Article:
Un-spectacular and unpretentious.
It gives life literally to the earth and its inhabitants.
is the amniotic fluid, our pre-birth state.
As we go through life, it is our
It is also uniquely tranquil.
The sound of rain is the tonality which
people most prefer as a sleeping aid (according to a Google search):
Whether it's a rustling brook, or a majestic fountain; water creates a
personal island of serenity.
Water is so basic.
Its so natural. Yet somehow beyond
In Torah, immersion in a pool of water known as the Mikvah is the
'conductor' which guides us from one spiritual stage to the next.
Priest in the Holy Temple would immerse himself in a Mikvah between one stage of
the Yom Kippur service and the next [successively higher] one.
Women immerse themselves as part of their journey through life's cycles.
Men regularly use the Mikvah as part of a 'rebirthing' process; shedding one
level of personality as they aim for a higher one.
Perhaps conversion is the
most obvious transition, when the Mikvah-waters usher an individual and his/her
new identity into full blossom.
But why does water also serve as a metaphor for life's difficulties?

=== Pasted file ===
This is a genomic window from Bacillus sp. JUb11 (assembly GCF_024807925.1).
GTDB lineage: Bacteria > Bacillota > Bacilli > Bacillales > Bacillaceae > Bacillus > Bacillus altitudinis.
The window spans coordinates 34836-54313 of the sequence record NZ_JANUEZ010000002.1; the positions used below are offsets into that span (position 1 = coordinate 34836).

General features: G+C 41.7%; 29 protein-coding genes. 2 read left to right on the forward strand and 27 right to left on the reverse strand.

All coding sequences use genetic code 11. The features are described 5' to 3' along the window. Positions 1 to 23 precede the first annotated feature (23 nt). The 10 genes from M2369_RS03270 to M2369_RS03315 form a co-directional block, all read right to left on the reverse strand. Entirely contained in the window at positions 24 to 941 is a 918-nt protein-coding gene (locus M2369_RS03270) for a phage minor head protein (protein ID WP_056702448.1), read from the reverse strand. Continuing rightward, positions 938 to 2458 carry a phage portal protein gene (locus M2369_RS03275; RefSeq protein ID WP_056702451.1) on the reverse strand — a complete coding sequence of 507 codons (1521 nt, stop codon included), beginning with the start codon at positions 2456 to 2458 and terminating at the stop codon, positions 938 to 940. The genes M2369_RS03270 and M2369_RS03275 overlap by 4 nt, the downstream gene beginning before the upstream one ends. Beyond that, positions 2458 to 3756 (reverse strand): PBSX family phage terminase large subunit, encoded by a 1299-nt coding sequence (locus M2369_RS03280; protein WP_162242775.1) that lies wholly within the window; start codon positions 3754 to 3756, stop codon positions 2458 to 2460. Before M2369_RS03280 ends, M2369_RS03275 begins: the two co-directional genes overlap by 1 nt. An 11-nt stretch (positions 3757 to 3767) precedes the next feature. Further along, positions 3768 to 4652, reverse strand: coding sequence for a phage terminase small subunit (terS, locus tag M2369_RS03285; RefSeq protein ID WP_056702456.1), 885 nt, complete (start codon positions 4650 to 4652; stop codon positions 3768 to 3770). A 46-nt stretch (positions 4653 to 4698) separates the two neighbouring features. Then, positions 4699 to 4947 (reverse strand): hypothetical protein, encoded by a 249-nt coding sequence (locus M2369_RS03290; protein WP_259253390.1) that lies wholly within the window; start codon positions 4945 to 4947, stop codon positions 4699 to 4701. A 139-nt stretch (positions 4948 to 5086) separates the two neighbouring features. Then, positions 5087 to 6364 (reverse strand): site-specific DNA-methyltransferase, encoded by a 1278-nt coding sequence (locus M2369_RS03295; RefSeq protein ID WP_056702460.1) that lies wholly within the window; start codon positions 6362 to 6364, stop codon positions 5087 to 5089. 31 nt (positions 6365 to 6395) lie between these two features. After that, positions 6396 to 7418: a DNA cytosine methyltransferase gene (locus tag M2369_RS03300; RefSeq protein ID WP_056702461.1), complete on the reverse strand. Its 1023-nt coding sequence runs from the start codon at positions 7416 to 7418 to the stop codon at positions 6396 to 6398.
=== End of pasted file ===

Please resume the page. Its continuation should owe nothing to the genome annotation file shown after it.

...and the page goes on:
do we speak even Scripturally of the 'rushing waters' which threaten to
extinguish my flickering flame of hope, or the ferocious tide which threatens to
knock me off balance?
How do I reconcile the Mikvahs serenity with the stuff of Noah's
But maybe that's just it.
The babbling brook tranquility is
precious; but it's also easy.
Life is about facing the raging tide; theres
no other way to access my lifes potential.
I just need to prepare myself.
When I am emotionally and spiritually cocooned, when I've found internal
fortitude and focus, when I'm anchored to firm principles and vision
.I can face
the rushing waters.
So my contemplative prayer and study is my protective boat, my personal Ark.
I need that Ark every day;
When Im protected, the 'waters' can't drown me; they'll only lift me